For most citizens, the concept of a medical marijuana dispensary paying taxes is no different than that of a fast food restaurant, liquor store or pharmacy. But for dispensary owners and their accountants, the story changes. Today, Forbes lent some insight into what it exactly dispensaries need to keep in mind for their taxes.
Forbes contributor and tax lawyer Robert W. Wood says the heart of the issue is in the tug of war between states and federal government. "Even if state law allows marijuana for medical use, federal law still classifies it as a controlled substance. Many legitimate businesses are being denied tax deductions," says Wood.
Section 280E of the tax code is especially tricky, as it outlines what you can't take deductions on. As outlined in United States Code, Title 26, Subtitle A, Chapter 1, Subchapter B, Part IX, § 280E:
Or, in other words, if Uncle Sam says it's illegal, you shouldn't try to deduct it on your taxes. And while Wood points out that the code intends to "stop drug dealers from claiming tax deductions," the effect within the medical marijuana industry has been a matter of contention.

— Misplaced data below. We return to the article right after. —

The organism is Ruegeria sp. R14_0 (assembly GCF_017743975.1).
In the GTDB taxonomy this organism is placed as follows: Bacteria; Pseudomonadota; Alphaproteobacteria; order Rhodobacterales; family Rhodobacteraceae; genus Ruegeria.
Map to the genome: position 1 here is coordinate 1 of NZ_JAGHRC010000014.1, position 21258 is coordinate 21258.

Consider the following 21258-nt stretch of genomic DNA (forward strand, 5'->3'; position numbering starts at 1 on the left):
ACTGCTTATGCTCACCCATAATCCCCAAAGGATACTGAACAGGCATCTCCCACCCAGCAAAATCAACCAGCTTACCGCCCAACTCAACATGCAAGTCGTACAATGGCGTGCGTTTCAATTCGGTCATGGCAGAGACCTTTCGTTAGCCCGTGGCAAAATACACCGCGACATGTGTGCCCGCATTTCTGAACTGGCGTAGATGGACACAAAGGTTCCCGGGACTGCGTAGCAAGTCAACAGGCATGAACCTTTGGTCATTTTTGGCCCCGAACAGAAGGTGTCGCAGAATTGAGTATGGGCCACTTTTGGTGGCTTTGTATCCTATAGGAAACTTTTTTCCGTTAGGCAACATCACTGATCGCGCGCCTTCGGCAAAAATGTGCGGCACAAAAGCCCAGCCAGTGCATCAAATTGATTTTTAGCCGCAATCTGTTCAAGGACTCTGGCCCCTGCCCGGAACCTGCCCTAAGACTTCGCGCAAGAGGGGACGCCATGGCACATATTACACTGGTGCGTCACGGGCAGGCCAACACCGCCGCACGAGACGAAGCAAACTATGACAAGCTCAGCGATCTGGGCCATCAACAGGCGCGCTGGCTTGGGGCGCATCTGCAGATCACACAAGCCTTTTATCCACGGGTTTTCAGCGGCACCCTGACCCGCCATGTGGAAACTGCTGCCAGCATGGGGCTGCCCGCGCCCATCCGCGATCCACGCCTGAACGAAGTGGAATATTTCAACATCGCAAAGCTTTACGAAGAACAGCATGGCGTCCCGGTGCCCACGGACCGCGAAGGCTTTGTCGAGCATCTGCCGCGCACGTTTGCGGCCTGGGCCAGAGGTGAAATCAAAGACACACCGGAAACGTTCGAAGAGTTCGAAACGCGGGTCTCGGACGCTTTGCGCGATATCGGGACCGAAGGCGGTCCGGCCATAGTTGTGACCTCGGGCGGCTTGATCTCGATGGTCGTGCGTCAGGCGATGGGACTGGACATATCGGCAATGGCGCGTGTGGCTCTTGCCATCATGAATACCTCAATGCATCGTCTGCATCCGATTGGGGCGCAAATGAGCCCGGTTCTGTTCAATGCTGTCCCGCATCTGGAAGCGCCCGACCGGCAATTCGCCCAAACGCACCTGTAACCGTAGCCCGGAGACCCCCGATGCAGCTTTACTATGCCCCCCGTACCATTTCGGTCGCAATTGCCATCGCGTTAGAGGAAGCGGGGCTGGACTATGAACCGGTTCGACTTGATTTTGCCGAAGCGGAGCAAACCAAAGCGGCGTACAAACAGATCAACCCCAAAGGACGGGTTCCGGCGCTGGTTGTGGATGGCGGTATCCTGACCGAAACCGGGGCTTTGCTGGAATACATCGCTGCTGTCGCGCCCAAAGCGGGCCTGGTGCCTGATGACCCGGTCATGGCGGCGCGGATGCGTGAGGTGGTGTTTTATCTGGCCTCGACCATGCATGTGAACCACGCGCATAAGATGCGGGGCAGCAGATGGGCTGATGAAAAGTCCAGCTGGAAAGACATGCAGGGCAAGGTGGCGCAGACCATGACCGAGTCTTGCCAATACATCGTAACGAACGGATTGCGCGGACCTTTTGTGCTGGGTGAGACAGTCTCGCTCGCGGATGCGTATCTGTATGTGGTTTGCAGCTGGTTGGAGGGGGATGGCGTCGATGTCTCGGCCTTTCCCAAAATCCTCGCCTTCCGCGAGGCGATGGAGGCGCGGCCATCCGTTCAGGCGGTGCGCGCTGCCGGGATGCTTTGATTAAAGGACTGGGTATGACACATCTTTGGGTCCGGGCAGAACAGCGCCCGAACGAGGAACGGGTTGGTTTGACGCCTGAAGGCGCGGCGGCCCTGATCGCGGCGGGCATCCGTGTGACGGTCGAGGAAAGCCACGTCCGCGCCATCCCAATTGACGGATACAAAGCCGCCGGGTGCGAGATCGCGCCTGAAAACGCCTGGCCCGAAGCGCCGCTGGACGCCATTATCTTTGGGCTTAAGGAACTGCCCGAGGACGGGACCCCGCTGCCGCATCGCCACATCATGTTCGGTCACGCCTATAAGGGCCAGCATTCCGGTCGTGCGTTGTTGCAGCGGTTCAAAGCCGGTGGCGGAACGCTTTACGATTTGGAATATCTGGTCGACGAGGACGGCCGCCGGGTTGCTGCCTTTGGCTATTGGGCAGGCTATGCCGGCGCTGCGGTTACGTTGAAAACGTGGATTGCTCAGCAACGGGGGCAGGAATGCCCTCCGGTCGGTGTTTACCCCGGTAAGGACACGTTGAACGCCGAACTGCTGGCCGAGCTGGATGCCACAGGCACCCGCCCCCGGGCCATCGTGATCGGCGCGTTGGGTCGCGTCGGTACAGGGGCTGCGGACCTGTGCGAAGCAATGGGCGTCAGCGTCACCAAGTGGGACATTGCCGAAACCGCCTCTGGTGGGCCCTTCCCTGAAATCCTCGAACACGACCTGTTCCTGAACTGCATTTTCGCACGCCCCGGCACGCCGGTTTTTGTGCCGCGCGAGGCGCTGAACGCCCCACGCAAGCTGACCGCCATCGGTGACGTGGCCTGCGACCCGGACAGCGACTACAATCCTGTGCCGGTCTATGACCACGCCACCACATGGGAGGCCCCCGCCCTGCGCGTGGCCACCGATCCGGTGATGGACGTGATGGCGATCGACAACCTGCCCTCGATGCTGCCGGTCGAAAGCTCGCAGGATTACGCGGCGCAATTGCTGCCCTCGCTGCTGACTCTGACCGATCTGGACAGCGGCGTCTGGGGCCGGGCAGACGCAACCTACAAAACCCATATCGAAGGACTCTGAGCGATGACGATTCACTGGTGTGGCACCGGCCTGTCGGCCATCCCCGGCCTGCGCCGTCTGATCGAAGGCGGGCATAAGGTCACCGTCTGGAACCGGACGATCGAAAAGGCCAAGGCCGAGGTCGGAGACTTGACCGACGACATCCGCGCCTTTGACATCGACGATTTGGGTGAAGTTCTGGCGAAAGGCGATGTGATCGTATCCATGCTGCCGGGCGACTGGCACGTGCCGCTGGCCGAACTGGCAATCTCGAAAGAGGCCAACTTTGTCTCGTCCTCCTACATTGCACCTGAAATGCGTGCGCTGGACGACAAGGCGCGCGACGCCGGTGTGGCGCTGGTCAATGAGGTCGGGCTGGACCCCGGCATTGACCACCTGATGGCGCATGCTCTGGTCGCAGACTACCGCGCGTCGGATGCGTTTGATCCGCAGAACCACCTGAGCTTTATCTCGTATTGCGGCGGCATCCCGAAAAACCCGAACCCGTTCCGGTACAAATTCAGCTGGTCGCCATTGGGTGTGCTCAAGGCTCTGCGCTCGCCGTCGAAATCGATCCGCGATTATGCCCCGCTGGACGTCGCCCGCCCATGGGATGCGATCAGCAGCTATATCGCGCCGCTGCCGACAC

There's even a 280E Reform group looking to clarify the code and keep the IRS from steamrolling a business in the name of the federal war on marijuana.
Wood notes that while the law boils down to "no deductions for marijuana," the U.S. Tax Court has, however, allowed for dispensaries to deduct non-marijuana activities like care-giving, counseling and advocacy. "That makes good record-keeping essential," Wood says, "perhaps even more important than with other businesses."
Are dispensaries in a legal black hole during tax season, where they operate their business against all odds? Even the most adept tax preparer or accountant would pause before answering. But with more states pondering a world of legal marijuana, businesses are optimistically navigating through laws, fighting to legally pay taxes, just like your average burger joint, liquor store or pharmacy.